RadPad is one of those startups that comes from a founder’s real-world experience — specifically, Jonathan Eppers (a former product manager at eHarmony and Myspace) said that he was trying to find a new apartment in Los Angeles, and he was frustrated to discover that the process is still more complicated and painful that it needs to be.
That was last summer. Fast forward a year and RadPad is getting ready to launch into Austin, Texas, its fourth market, and it has also raised $200,000 in funding. And while it launched as an iOS app, it just released the web version of its product, too.
But before we get to the new stuff, you may be wondering how RadPad actually fixed the issues that Eppers was complaining about. He said that his goal is to make the process as simple as possible on both sides. One of RadPad’s big differentiators is its emphasis on photos. (The site has been described as “a hybrid of Craigslist and Instagram.”) Other sites certainly have photos, too, but RadPad really puts them front-and-center when it shows users listings, and it even requires that landlords include three photos to be listed. Users search the listings using a few simple drop-down menus, and it’s all location-based, so you can always open the app and see a map of available apartments nearby. It’s easy to upload those photos from mobile — Eppers said 35 percent of listings are posted directly from smartphones.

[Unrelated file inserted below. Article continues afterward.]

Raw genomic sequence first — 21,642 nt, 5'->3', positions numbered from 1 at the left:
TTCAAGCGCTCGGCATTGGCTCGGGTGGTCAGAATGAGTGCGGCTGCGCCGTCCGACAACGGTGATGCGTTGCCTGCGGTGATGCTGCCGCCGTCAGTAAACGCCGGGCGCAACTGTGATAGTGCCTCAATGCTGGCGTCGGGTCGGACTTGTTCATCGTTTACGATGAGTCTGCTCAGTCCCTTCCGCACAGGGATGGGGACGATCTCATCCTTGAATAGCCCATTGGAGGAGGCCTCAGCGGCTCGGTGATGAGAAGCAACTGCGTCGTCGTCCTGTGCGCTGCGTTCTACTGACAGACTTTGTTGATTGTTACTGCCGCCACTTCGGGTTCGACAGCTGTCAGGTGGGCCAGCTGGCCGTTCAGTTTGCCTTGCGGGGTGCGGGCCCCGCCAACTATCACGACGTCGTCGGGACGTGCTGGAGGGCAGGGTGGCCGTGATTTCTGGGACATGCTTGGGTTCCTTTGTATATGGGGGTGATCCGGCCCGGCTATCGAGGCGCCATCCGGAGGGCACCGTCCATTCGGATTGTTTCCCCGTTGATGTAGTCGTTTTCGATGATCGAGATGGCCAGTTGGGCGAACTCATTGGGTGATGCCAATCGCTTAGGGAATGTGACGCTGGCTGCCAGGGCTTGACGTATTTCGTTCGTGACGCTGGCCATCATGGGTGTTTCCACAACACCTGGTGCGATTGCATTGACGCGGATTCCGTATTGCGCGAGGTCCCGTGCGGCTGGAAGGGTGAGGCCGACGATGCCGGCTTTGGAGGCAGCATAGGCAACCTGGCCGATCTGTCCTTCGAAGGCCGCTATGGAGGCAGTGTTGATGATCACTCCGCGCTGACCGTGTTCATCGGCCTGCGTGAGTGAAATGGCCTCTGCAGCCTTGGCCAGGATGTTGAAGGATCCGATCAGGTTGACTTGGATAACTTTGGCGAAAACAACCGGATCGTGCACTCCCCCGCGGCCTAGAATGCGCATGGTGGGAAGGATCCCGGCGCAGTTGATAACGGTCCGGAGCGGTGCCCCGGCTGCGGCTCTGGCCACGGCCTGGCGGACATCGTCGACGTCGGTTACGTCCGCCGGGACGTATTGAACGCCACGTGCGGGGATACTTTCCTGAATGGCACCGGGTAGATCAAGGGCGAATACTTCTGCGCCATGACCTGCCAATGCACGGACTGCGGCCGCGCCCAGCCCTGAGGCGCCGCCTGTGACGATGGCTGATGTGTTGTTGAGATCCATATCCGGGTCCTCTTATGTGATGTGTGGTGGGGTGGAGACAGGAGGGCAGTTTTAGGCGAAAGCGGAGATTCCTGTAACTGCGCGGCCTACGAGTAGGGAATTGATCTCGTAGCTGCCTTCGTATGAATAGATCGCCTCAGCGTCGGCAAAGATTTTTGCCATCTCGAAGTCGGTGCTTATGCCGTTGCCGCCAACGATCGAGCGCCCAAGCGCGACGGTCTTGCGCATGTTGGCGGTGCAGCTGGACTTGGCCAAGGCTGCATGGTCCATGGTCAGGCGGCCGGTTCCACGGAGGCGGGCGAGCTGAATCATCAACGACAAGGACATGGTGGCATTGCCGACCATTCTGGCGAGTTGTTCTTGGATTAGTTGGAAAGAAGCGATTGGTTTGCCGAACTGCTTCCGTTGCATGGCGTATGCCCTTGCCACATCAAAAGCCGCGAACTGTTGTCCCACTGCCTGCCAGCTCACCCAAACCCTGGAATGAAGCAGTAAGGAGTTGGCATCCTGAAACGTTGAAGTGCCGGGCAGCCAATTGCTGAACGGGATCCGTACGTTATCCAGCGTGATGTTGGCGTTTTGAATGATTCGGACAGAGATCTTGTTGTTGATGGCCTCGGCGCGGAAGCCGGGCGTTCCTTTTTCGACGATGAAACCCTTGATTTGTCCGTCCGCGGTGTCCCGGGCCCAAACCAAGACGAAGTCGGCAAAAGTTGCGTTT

The RadPad app has been downloaded 24,000 times, and around 2,500 L.A. renters open the app every day. College students are one of the big user groups, so it makes sense that RadPad is launching in Austin, too (its other markets are Los Angeles, San Diego and San Francisco).
Here’s another reason for the Austin launch: One of RadPad’s investors is real estate company Post Investment Group, which Eppers said owns thousands of units in Austin. When they first met to discuss the investment, Eppers said he was told, “Jon, you’ve got to look at Austin.” And indeed, he found a growing rental market with a hot tech scene and relatively little competition.
The other investors include angel Tom McInerney, Viddy co-founder Chris Ovitz, and Los Angeles accelerator Amplify. The company is looking to raise a larger round now, Eppers said.
As for how RadPad plans to make money, Eppers said the service is currently free for both renters and landlords. Eventually, he wants to start charging for some premium landlord services. For example, they could start delivering push notifications to RadPad users who are near an available apartment.
“We want to use technology to enhance the experience on both sides,” he said.
You can download the RadPad iOS app here.